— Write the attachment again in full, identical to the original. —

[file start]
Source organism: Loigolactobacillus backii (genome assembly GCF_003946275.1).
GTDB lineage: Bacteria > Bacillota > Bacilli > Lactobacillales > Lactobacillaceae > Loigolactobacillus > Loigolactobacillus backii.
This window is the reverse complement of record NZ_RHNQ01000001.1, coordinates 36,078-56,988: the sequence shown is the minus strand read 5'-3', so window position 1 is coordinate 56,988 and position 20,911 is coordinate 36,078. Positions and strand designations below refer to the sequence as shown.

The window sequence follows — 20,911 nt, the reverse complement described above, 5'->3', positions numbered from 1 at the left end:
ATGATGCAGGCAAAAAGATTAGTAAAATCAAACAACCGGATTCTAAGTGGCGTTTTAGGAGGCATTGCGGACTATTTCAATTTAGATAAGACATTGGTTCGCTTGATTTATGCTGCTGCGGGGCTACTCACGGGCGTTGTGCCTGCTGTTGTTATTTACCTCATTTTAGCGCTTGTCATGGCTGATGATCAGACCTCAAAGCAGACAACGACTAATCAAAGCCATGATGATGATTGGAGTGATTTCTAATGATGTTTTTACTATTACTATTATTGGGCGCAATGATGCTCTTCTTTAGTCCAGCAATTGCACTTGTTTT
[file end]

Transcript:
Source organism: Loigolactobacillus backii (genome assembly GCF_003946275.1).
GTDB lineage: Bacteria > Bacillota > Bacilli > Lactobacillales > Lactobacillaceae > Loigolactobacillus > Loigolactobacillus backii.
This window is the reverse complement of record NZ_RHNQ01000001.1, coordinates 36,078-56,988: the sequence shown is the minus strand read 5'-3', so window position 1 is coordinate 56,988 and position 20,911 is coordinate 36,078. Positions and strand designations below refer to the sequence as shown.

The window sequence follows — 20,911 nt, the reverse complement described above, 5'->3', positions numbered from 1 at the left end:
ATGATGCAGGCAAAAAGATTAGTAAAATCAAACAACCGGATTCTAAGTGGCGTTTTAGGAGGCATTGCGGACTATTTCAATTTAGATAAGACATTGGTTCGCTTGATTTATGCTGCTGCGGGGCTACTCACGGGCGTTGTGCCTGCTGTTGTTATTTACCTCATTTTAGCGCTTGTCATGGCTGATGATCAGACCTCAAAGCAGACAACGACTAATCAAAGCCATGATGATGATTGGAGTGATTTCTAATGATGTTTTTACTATTACTATTATTGGGCGCAATGATGCTCTTCTTTAGTCCAGCAATTGCACTTGTTTT